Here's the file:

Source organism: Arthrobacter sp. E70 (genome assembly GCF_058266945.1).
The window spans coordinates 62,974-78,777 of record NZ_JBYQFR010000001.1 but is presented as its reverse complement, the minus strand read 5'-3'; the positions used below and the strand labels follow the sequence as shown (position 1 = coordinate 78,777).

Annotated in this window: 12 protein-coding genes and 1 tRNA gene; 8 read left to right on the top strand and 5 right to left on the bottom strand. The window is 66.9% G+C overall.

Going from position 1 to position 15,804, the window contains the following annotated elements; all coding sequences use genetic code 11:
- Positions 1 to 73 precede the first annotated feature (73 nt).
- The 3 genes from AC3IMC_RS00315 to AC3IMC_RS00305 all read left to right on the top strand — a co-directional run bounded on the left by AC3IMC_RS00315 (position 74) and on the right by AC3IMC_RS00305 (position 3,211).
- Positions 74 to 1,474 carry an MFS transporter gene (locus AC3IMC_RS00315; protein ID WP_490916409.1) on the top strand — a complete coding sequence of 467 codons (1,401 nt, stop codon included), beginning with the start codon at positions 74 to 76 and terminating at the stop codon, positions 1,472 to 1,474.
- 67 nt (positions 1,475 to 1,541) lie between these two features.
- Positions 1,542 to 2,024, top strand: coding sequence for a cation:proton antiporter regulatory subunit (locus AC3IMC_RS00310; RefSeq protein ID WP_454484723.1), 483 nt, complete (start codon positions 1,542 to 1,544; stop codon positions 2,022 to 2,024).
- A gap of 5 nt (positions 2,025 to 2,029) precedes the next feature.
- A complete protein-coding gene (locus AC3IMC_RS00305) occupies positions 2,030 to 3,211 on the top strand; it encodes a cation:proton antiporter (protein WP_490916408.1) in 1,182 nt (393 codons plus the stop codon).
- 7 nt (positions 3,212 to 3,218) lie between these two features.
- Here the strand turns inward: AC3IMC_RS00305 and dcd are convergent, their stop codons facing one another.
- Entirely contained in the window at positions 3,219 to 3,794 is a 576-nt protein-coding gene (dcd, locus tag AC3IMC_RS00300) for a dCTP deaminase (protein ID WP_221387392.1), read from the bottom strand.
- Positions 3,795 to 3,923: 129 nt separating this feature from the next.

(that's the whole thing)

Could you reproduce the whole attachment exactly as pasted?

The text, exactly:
Source organism: Arthrobacter sp. E70 (genome assembly GCF_058266945.1).
The window spans coordinates 62,974-78,777 of record NZ_JBYQFR010000001.1 but is presented as its reverse complement, the minus strand read 5'-3'; the positions used below and the strand labels follow the sequence as shown (position 1 = coordinate 78,777).

Annotated in this window: 12 protein-coding genes and 1 tRNA gene; 8 read left to right on the top strand and 5 right to left on the bottom strand. The window is 66.9% G+C overall.

Going from position 1 to position 15,804, the window contains the following annotated elements; all coding sequences use genetic code 11:
- Positions 1 to 73 precede the first annotated feature (73 nt).
- The 3 genes from AC3IMC_RS00315 to AC3IMC_RS00305 all read left to right on the top strand — a co-directional run bounded on the left by AC3IMC_RS00315 (position 74) and on the right by AC3IMC_RS00305 (position 3,211).
- Positions 74 to 1,474 carry an MFS transporter gene (locus AC3IMC_RS00315; protein ID WP_490916409.1) on the top strand — a complete coding sequence of 467 codons (1,401 nt, stop codon included), beginning with the start codon at positions 74 to 76 and terminating at the stop codon, positions 1,472 to 1,474.
- 67 nt (positions 1,475 to 1,541) lie between these two features.
- Positions 1,542 to 2,024, top strand: coding sequence for a cation:proton antiporter regulatory subunit (locus AC3IMC_RS00310; RefSeq protein ID WP_454484723.1), 483 nt, complete (start codon positions 1,542 to 1,544; stop codon positions 2,022 to 2,024).
- A gap of 5 nt (positions 2,025 to 2,029) precedes the next feature.
- A complete protein-coding gene (locus AC3IMC_RS00305) occupies positions 2,030 to 3,211 on the top strand; it encodes a cation:proton antiporter (protein WP_490916408.1) in 1,182 nt (393 codons plus the stop codon).
- 7 nt (positions 3,212 to 3,218) lie between these two features.
- Here the strand turns inward: AC3IMC_RS00305 and dcd are convergent, their stop codons facing one another.
- Entirely contained in the window at positions 3,219 to 3,794 is a 576-nt protein-coding gene (dcd, locus tag AC3IMC_RS00300) for a dCTP deaminase (protein ID WP_221387392.1), read from the bottom strand.
- Positions 3,795 to 3,923: 129 nt separating this feature from the next.